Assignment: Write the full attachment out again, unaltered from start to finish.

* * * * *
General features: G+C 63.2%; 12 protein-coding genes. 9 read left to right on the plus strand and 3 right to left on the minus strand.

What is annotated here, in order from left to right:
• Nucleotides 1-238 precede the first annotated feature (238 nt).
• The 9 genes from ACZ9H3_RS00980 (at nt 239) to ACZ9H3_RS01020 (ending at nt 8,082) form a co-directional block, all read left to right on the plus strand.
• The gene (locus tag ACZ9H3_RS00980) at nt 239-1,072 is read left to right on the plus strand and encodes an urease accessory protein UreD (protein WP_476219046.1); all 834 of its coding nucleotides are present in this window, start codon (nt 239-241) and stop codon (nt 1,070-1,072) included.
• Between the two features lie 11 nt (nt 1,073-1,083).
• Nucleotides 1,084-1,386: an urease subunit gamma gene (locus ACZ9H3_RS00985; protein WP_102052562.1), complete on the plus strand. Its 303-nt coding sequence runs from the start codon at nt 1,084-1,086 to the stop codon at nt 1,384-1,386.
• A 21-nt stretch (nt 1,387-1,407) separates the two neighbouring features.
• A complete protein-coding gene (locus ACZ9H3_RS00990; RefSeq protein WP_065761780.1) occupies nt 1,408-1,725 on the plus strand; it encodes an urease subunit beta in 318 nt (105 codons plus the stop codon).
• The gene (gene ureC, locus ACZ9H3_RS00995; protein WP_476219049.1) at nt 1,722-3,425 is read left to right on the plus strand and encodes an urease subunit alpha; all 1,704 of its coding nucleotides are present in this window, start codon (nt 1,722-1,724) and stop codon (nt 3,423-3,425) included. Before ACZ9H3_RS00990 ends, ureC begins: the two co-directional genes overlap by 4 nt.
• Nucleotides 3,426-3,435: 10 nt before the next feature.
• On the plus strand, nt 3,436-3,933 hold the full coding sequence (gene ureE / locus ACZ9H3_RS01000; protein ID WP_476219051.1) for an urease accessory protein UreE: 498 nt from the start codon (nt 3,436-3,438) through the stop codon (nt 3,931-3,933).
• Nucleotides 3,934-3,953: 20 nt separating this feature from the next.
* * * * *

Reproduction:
General features: G+C 63.2%; 12 protein-coding genes. 9 read left to right on the plus strand and 3 right to left on the minus strand.

What is annotated here, in order from left to right:
• Nucleotides 1-238 precede the first annotated feature (238 nt).
• The 9 genes from ACZ9H3_RS00980 (at nt 239) to ACZ9H3_RS01020 (ending at nt 8,082) form a co-directional block, all read left to right on the plus strand.
• The gene (locus tag ACZ9H3_RS00980) at nt 239-1,072 is read left to right on the plus strand and encodes an urease accessory protein UreD (protein WP_476219046.1); all 834 of its coding nucleotides are present in this window, start codon (nt 239-241) and stop codon (nt 1,070-1,072) included.
• Between the two features lie 11 nt (nt 1,073-1,083).
• Nucleotides 1,084-1,386: an urease subunit gamma gene (locus ACZ9H3_RS00985; protein WP_102052562.1), complete on the plus strand. Its 303-nt coding sequence runs from the start codon at nt 1,084-1,086 to the stop codon at nt 1,384-1,386.
• A 21-nt stretch (nt 1,387-1,407) separates the two neighbouring features.
• A complete protein-coding gene (locus ACZ9H3_RS00990; RefSeq protein WP_065761780.1) occupies nt 1,408-1,725 on the plus strand; it encodes an urease subunit beta in 318 nt (105 codons plus the stop codon).
• The gene (gene ureC, locus ACZ9H3_RS00995; protein WP_476219049.1) at nt 1,722-3,425 is read left to right on the plus strand and encodes an urease subunit alpha; all 1,704 of its coding nucleotides are present in this window, start codon (nt 1,722-1,724) and stop codon (nt 3,423-3,425) included. Before ACZ9H3_RS00990 ends, ureC begins: the two co-directional genes overlap by 4 nt.
• Nucleotides 3,426-3,435: 10 nt before the next feature.
• On the plus strand, nt 3,436-3,933 hold the full coding sequence (gene ureE / locus ACZ9H3_RS01000; protein ID WP_476219051.1) for an urease accessory protein UreE: 498 nt from the start codon (nt 3,436-3,438) through the stop codon (nt 3,931-3,933).
• Nucleotides 3,934-3,953: 20 nt separating this feature from the next.